We’ve been here before, and we know what to do.

The lesbian, gay, bisexual, trans, and queer (LGBTQ) community has made incredible cultural and legislative strides in the last few years, from national marriage equality in countries like the United States, Ireland, and Colombia to the passage of legal protections for sexual and gender minorities’ in Nepal’s new constitution.

But with the Trump as U.S. president-elect, the Brexit Vote, and the global rising of the “alt-right,” it still feels like we’re facing an uphill battle. Discrimination isn’t new, though, and neither are the LGBTQ community’s efforts to fight against it.

We come from a line of outspoken activists and artists, from Marsha P. Johnson and Sylvia Rivera, trans women of color who led the way at Stonewall, to AIDS activist and playwright Larry Kramer, to self-described “Black lesbian feminist mother warrior poet” Audre Lorde. During the height of the AIDS epidemic, our community leaders formed radical activist groups that pressured the public and government to pay attention to the public health crisis. When it still wasn’t safe to be out, gay politicians like Harvey Milk ran pro-equality political campaigns that put names and faces to the gay community. And while Jim Crow laws still ruled the American South, activists like Bayard Rustin advocated for racial and economic justice and organized the now-famous March on Washington for Jobs and Freedom.

These and other heroes worked unwaveringly for equality and justice and paved the way for this current generation, and we can look to them for inspiration and ideas for how to continue the fight for social justice.

We’re more visible than ever.

Our stories are finally getting told, and we’re the ones telling them. In the past few years alone, we’ve seen better developed, more nuanced LGBTQ characters in film, television, and other media. Take, for instance, the acclaimed web series hit Her Story, which was written, directed and performed by trans and queer women. Or Moonlight, a new film about growing up gay and black in America and adapted from a play written by gay American playwright Tarell Alvin McCraney. Or Margarita with a Straw, a beautiful Indian film about a romance between two bisexual characters who both happen to have disabilities.

There’s even been a rise of the queer gaming scene.

Thanks to the internet and social media, creating and sharing our stories is now easier and more accessible than ever, and we have to continue to harvest that resource in the new year.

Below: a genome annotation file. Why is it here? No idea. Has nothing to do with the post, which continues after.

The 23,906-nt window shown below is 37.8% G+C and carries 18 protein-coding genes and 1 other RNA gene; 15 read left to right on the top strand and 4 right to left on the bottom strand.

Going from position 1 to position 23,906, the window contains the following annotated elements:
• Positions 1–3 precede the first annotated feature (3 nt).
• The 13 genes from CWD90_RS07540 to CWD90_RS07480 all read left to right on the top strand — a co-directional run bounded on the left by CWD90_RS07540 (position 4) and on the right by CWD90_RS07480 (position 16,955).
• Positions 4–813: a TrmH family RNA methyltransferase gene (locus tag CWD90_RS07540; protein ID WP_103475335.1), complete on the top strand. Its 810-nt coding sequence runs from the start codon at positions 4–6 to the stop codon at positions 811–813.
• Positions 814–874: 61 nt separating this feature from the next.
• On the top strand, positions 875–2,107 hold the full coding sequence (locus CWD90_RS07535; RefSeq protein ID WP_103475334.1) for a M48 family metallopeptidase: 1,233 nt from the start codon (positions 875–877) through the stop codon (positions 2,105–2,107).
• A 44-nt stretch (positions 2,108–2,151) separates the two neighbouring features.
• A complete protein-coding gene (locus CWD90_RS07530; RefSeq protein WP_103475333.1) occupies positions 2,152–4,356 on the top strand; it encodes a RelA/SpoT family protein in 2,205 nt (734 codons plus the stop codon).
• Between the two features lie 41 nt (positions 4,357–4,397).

We’re a global movement.

Let’s face it: in much of the world, being trans or in a same-gender relationship is not easy, and in some cases, it’s quite dangerous.

Still, perhaps because of our visibility, we’re increasingly seeing both legislative and cultural victories for our community. Since 2012, Korean media gave us the first lesbian kiss in a K-Drama, the United Nations appointed its first expert to monitor global LGBTQ rights and abuses, activists in Latin America succeeded in advocating for some of the most progressive gender identity laws in the world. At the same time, Taiwan is poised to be the first country in Asia to legalize same-gender marriage.

And while there has been a backlash to this progress, we’ve also seen increasingly global efforts to promote LGBTQ stories, speak out against injustice, and protect the rights of sexual and gender minorities in countries around the world.

We’re getting intersectional.

Did you know that the Black Lives Matter movement was started by three women of color, two of whom identify as queer? As co-founder Opal Tometi states, “We live intersectional lives and so I think that this movement has to reflect that. All of who we are, all of our dignity, and all of our brilliance.”

In other words, we can’t separate out our identities and expect to make any kind of change happen in our world. The LGBTQ rights movement is realizing that an injustice for one is an injustice for all and we’ve begun partnering with disability justice, immigrant rights, and other racial justice efforts. Because of that, we’re seeing more allies of all stripes in our corner, speaking out against discrimination, violence, and injustice in queer and trans communities.

We’re more powerful than we realize.

In 2016, North Carolina Governor Pat McCrory signed into law House Bill 2 — HB2 or the so-called “Bathroom Bill” — which legalized discrimination against a wide range of people and made it illegal for trans people to use the restroom that matches their identity. The bill has been devastating to many, but it caused such an uproar that ending this kind of discrimination became the cornerstone of gubernatorial candidate Roy Cooper’s campaign as he challenged (and won against) McCrory last November.

The thing is, our voices matter, and as more allies join with us to speak out against injustice, we’re making change happen together, from corporate America to a small town in South Carolina.
We still have a long way to go, and for each step forward, we’ll get pushed half a step back. But as we continue to follow in our advocate-ancestors’ footsteps, speaking out, telling our stories, and working intersectionally, we’ll continue to bend the arc of time toward justice for LGBTQ people this year and beyond.

Like this Article

Like Matador